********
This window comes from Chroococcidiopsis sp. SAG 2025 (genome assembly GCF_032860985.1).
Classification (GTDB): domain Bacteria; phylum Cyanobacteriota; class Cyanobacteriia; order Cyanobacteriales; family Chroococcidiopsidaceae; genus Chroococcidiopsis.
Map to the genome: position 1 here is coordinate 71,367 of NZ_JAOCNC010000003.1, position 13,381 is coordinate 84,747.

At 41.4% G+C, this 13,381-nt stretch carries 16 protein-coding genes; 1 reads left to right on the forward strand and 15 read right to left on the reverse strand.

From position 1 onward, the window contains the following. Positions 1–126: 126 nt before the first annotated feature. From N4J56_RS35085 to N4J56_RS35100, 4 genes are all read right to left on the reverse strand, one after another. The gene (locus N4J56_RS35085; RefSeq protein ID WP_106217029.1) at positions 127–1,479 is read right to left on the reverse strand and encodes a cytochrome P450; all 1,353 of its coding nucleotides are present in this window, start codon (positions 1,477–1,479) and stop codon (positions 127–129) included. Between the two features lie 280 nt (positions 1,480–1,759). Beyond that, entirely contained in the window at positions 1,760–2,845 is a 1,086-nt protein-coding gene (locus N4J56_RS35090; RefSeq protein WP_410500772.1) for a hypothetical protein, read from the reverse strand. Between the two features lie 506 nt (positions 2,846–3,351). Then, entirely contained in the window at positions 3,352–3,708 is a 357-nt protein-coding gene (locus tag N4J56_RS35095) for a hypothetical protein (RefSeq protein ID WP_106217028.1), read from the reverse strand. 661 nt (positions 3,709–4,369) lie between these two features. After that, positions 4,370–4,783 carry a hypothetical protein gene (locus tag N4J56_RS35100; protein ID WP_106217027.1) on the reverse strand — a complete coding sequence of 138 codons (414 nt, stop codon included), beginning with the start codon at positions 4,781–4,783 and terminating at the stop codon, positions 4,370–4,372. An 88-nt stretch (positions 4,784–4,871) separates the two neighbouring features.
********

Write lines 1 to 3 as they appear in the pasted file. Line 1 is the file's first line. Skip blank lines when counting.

This window comes from Chroococcidiopsis sp. SAG 2025 (genome assembly GCF_032860985.1).
Classification (GTDB): domain Bacteria; phylum Cyanobacteriota; class Cyanobacteriia; order Cyanobacteriales; family Chroococcidiopsidaceae; genus Chroococcidiopsis.
Map to the genome: position 1 here is coordinate 71,367 of NZ_JAOCNC010000003.1, position 13,381 is coordinate 84,747.